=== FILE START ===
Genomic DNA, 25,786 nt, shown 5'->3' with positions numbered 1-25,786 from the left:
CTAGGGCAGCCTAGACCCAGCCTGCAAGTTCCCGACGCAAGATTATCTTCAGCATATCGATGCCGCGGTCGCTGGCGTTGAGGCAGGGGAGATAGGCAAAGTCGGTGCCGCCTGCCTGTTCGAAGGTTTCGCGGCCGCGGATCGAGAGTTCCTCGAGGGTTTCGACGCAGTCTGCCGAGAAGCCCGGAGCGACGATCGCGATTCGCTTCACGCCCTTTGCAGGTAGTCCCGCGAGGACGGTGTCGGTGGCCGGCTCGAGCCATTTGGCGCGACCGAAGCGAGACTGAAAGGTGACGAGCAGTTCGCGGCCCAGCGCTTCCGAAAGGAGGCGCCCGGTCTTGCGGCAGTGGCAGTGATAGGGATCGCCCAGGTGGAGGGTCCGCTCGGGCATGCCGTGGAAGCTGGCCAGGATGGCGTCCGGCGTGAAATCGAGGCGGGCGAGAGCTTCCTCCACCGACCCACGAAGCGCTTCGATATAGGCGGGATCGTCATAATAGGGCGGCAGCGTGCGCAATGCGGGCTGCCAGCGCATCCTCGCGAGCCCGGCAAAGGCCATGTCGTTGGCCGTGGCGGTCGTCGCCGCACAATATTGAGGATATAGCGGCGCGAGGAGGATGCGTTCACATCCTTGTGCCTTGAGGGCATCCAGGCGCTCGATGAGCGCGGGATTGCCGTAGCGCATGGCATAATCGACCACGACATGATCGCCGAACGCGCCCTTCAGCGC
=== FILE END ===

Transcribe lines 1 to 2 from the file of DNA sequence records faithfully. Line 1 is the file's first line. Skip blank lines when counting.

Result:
Genomic DNA, 25,786 nt, shown 5'->3' with positions numbered 1-25,786 from the left:
CTAGGGCAGCCTAGACCCAGCCTGCAAGTTCCCGACGCAAGATTATCTTCAGCATATCGATGCCGCGGTCGCTGGCGTTGAGGCAGGGGAGATAGGCAAAGTCGGTGCCGCCTGCCTGTTCGAAGGTTTCGCGGCCGCGGATCGAGAGTTCCTCGAGGGTTTCGACGCAGTCTGCCGAGAAGCCCGGAGCGACGATCGCGATTCGCTTCACGCCCTTTGCAGGTAGTCCCGCGAGGACGGTGTCGGTGGCCGGCTCGAGCCATTTGGCGCGACCGAAGCGAGACTGAAAGGTGACGAGCAGTTCGCGGCCCAGCGCTTCCGAAAGGAGGCGCCCGGTCTTGCGGCAGTGGCAGTGATAGGGATCGCCCAGGTGGAGGGTCCGCTCGGGCATGCCGTGGAAGCTGGCCAGGATGGCGTCCGGCGTGAAATCGAGGCGGGCGAGAGCTTCCTCCACCGACCCACGAAGCGCTTCGATATAGGCGGGATCGTCATAATAGGGCGGCAGCGTGCGCAATGCGGGCTGCCAGCGCATCCTCGCGAGCCCGGCAAAGGCCATGTCGTTGGCCGTGGCGGTCGTCGCCGCACAATATTGAGGATATAGCGGCGCGAGGAGGATGCGTTCACATCCTTGTGCCTTGAGGGCATCCAGGCGCTCGATGAGCGCGGGATTGCCGTAGCGCATGGCATAATCGACCACGACATGATCGCCGAACGCGCCCTTCAGCGC